Parents consider funding minibus for nine pupils facing school transport dilemma

Pupils in Orford are concerned about what will happen to their school transport for the next year Pi

Pupils in Orford are concerned about what will happen to their school transport for the next year Picture: CARL HUMPHREY - Credit: Archant

Pupils living in a Suffolk village are facing the prospect of travelling to school in a parent funded minibus.

Nine students living in Orford, all due to be attending Farlingaye High School in Woodbridge, have been told they are not able to get spare seats for the coming year.

Farlingaye is not the closest school for pupils living in Orford and so pupils are not entitled to free school transport.

Usually students attending the school from the village are able to purchase spare seats.

However, a lack of information from the Government surrounding school bus provision following the coronavirus outbreak has meant that Suffolk County Council is unable to offer spare seats.

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Carl Humphrey, one of the parents affected by the plans, has two children who will be going to the school this year.

His daughter, in Year 9 will be unaffected by the changes but his son who is due to be going into Year 7, will not be able to get a spare seat.

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Mr Humphrey said he had been told by the council that his son will have to get a public bus at 7am into Woodbridge, but which only stops at the Turban Centre, a 20 minute walk from the school.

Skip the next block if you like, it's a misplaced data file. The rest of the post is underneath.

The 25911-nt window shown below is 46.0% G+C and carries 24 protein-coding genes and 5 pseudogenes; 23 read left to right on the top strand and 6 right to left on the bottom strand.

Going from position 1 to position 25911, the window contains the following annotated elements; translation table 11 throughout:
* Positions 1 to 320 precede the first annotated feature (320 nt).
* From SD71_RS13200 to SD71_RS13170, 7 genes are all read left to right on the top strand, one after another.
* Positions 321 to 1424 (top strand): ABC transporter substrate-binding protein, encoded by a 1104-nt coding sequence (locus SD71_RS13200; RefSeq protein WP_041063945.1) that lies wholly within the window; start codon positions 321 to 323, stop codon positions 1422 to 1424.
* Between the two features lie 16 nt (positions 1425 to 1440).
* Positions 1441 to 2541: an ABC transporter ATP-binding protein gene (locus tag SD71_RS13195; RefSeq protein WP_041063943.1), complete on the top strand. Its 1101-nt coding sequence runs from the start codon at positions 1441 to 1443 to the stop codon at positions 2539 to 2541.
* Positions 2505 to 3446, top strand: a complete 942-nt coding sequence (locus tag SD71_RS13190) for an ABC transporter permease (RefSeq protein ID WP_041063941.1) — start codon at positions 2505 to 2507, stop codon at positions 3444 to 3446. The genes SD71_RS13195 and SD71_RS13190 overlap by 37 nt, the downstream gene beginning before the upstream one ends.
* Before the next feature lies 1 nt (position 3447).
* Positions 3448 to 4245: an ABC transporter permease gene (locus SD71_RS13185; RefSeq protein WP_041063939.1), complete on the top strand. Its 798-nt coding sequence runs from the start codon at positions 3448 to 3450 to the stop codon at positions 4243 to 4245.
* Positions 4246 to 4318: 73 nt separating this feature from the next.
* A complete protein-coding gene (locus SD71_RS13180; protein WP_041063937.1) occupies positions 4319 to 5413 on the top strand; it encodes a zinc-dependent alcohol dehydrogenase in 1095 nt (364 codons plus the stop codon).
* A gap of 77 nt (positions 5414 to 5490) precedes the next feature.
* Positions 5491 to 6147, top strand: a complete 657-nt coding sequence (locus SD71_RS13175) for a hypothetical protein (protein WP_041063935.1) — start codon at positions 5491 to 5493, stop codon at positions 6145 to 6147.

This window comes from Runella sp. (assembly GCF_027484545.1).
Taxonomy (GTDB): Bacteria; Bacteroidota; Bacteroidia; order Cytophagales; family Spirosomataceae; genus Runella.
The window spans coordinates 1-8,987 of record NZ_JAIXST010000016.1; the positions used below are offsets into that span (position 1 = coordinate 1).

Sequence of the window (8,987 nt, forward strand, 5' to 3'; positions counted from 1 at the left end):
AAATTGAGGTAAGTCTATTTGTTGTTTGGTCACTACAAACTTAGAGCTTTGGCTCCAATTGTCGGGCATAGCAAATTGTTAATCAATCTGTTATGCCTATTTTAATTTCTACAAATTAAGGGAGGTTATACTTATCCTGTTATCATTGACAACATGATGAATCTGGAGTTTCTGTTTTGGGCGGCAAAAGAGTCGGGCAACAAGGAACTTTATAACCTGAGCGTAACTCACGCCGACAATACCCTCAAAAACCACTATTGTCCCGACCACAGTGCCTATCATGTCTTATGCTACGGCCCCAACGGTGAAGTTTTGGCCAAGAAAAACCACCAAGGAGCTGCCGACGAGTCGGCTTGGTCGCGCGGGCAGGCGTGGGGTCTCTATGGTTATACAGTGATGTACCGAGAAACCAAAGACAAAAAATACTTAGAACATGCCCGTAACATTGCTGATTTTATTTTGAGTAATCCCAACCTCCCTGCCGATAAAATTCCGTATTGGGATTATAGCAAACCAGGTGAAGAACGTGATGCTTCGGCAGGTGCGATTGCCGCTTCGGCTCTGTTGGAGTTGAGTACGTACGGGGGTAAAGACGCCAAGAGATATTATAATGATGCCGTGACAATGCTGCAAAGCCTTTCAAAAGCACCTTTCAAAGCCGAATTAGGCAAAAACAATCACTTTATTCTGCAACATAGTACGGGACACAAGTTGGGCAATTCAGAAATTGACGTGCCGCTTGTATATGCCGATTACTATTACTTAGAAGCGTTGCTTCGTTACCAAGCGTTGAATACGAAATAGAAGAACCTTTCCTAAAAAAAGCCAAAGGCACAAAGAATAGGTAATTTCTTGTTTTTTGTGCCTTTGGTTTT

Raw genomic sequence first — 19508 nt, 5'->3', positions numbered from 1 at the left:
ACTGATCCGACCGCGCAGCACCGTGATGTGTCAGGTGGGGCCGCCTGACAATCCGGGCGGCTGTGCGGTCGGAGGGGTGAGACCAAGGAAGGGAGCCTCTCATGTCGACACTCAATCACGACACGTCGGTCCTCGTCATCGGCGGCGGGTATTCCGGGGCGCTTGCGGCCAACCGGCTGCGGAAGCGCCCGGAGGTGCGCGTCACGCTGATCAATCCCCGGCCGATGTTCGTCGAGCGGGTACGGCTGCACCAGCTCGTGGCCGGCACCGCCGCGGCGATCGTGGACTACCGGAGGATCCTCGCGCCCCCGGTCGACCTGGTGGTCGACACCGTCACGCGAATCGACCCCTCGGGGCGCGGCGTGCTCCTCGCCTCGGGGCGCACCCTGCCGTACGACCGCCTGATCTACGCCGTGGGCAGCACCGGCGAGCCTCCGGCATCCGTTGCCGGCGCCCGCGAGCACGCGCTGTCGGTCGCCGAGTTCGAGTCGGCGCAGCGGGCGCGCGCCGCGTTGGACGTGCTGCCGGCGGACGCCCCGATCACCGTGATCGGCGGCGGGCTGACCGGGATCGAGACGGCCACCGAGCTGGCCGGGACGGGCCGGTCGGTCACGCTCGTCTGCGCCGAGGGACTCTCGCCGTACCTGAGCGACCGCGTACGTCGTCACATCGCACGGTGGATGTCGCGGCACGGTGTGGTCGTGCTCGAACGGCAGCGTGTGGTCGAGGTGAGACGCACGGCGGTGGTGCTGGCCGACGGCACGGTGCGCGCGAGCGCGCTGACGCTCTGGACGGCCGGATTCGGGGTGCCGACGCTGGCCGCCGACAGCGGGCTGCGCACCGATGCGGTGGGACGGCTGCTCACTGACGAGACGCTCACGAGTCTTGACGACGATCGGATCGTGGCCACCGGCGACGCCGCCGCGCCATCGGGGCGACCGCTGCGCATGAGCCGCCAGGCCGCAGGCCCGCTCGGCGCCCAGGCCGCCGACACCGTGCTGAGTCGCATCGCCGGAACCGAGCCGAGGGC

In the evening he will have to wait for another public bus which won’t leave until after 5pm.

“I am not going to let him do that,” said Mr Humphrey.

Mr Humphrey said that he was frustrated that pupils in other towns might still be able to get transport to the school.

“When I lived in Melton, I had to walk,” said Mr Humphrey.

“But now there are coach loads that come from other places.”

Parents are now having to consider getting a minibus to help the pupils get to school.

Mary Evans cabinet member for education at Suffolk County Council said: “We are waiting for government guidance and we can’t start issuing spare seats if we don’t know exactly what we are going to be allowed to do on our buses.

“They have applied to go to a school that is not their nearest, there is a nearer school they could go to which would have funded travel.

“It is the parent’s responsibility to get their child to school.

“Ideally we will be able to get the information from the Government that says yes we will be able to offer spare seats but if not I am afraid the parents will have to get their child to school.”

MORE: School bus uncertainty for September as spare seats can’t be sold

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